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12 July 2017

A guide to where to stay to see the Serengeti's Great Migration in September

Firstly, where are the herds? September is basically identical to August with the herds spread out across the far north of the Serengeti and Kenya’s Maasai Mara. There is no rain in the southern Serengeti but reliable rainfall in the northern plains due to the macro climate dictated by Lake Victoria and the Oloololo Escarpment.

This is the peak of river crossing season, one of the major reasons that travellers come to the park. The Tanzanian side of the border is significantly quieter than the Kenyan side - the Mara Conservancies excluded but they don’t offer good river crossings - and for that reason I focus the vast majority of trips in the northern Serengeti.

The exact location for the river crossings on the Tanzanian side is an area called Kogatende and the Lamai Wedge. Both sides are excellent with Lamai being a quieter location that’s truly away from the crowds. Further away from the river is an area called Lobo to the east of the Mara River – a place that offers great value with a few excellent camps. It’s easy to access the river area from Lobo and some camps prefer to locate themselves between the two areas to find a quiet part of the Serengeti all to themselves.

THE VIDEO BELOW – an overview of where to stay in September to maximise your chance of seeing the herds.

BENEATH THE VIDEO - a write up of my favourite lodges and recommendations for where to stay that covers all price points

Serengeti Migration   where to stay August to October

The Serengeti Migration's best camps and safari lodges in September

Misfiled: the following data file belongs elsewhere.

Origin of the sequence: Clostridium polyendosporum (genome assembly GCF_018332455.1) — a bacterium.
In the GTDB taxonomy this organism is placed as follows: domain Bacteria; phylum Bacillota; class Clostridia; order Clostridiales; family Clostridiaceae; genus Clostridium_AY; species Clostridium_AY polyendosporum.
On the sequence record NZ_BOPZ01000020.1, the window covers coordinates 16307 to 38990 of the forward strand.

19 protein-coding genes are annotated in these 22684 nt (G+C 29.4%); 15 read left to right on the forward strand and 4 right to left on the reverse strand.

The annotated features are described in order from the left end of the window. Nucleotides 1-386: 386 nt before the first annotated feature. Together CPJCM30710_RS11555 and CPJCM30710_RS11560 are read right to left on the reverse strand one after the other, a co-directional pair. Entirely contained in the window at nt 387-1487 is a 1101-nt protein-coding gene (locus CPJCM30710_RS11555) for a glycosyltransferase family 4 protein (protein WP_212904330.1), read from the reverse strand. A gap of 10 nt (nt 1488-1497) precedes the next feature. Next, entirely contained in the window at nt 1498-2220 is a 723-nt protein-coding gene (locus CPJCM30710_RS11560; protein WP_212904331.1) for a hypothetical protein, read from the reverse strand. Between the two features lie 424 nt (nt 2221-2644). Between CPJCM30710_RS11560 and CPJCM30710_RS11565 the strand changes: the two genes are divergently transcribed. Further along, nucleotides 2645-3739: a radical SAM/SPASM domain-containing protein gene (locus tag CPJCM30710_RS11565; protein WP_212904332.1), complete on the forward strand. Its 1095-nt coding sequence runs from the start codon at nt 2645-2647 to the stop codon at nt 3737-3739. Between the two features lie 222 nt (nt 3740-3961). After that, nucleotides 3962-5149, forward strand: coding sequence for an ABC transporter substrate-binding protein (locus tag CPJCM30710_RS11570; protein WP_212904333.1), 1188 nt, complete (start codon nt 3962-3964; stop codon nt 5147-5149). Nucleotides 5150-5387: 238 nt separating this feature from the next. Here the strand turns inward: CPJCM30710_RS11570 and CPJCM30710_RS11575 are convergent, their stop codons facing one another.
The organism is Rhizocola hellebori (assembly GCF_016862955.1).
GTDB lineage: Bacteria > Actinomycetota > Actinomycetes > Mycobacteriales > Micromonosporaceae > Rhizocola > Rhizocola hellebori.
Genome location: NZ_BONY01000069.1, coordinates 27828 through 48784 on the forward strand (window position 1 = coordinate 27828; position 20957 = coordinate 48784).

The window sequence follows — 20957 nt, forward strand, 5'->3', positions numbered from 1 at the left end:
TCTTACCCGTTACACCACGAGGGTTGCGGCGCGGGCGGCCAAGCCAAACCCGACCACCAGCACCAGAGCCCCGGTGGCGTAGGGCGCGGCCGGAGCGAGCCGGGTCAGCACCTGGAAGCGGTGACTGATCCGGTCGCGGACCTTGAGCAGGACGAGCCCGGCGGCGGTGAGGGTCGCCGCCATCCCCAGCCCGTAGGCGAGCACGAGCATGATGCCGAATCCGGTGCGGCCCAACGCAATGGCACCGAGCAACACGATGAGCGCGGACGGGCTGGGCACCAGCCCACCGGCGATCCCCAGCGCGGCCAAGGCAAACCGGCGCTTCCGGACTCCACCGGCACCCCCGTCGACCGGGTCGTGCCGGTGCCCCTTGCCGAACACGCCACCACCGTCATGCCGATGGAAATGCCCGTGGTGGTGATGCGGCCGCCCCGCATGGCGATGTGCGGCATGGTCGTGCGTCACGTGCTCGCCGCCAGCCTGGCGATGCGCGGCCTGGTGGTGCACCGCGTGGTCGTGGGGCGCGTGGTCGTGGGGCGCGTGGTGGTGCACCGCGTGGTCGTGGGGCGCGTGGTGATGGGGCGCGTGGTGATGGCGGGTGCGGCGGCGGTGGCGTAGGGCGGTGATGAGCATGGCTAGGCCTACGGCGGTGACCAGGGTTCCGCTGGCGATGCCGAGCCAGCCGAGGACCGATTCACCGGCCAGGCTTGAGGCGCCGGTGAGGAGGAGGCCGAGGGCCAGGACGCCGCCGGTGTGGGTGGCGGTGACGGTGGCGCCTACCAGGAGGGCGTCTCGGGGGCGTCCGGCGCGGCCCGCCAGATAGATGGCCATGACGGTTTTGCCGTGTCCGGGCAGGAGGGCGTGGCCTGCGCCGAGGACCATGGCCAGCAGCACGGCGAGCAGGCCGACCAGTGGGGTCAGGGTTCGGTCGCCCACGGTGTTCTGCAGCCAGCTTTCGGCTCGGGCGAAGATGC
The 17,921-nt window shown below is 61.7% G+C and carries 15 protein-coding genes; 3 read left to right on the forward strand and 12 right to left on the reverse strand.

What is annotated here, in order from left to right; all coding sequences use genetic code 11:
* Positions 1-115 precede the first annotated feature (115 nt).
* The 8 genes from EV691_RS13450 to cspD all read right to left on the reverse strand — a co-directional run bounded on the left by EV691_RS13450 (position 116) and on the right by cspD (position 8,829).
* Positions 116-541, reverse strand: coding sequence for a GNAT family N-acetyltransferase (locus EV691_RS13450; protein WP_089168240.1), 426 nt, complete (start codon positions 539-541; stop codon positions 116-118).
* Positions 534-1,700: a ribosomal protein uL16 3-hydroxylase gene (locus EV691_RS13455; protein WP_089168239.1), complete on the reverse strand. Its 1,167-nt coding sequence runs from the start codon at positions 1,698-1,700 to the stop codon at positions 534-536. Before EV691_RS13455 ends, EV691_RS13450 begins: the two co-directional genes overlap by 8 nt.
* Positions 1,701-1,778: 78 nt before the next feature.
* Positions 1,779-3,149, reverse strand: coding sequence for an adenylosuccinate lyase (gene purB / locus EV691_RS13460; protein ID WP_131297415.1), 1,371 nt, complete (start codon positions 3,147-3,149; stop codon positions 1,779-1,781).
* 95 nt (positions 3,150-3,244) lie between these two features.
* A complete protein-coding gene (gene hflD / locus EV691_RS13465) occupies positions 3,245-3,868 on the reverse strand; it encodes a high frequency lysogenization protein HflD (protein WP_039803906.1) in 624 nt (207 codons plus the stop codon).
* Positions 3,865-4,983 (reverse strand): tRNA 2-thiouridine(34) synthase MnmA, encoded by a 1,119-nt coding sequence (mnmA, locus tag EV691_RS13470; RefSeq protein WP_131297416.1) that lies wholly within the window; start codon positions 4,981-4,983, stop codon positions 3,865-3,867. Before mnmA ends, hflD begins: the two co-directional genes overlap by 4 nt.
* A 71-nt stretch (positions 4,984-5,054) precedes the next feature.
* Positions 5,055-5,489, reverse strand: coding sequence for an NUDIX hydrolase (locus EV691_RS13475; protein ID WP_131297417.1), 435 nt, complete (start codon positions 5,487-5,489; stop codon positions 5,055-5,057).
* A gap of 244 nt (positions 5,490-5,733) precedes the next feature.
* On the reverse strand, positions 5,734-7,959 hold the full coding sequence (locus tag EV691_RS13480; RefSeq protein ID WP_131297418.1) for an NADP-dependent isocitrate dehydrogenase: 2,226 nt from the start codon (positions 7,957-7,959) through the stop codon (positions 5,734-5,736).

There are two different styles of property to choose from. The first is the famous ‘Serengeti mobiles’ that follow the herds, and the second is the ‘permanent lodges’ (or camps). The Serengeti mobiles tend to cater for the more adventurous traveller, however I would always encourage people to consider the idea of the mobile camps; they are much more comfortable than people expect and are often the highlight of a safari.

To help you understand what you get for your money, we split the Serengeti’s properties into three different price brackets – Value, Classic, and Luxury. It's worth mentioning that the prices below do NOT include any long stay deals etc. Therefore our safaris can often be less expensive than this nightly rate.

‘Value’ Serengeti camps (approximately $500 - $650 per person per night)

Mobile Camps - The pick of the mobile camps in our most economical bracket are Nasikia Migration Mobile in Lobo and Chaka in Kogatende. Nasikia Migration Mobile is slightly larger than most mobiles we use but this is a great value little camp and a product that offers reliably good service and very good guiding for its price. Chaka is located in Kogatende near the river and, although good faces extreme competition from Lemala Mara, which albeit more expensive is on the river and is overall more comfortable and personal than Nasikia. All three are superb options, and we find it very difficult to pick a ‘winner’. Ultimately price makes most clients decisions for them.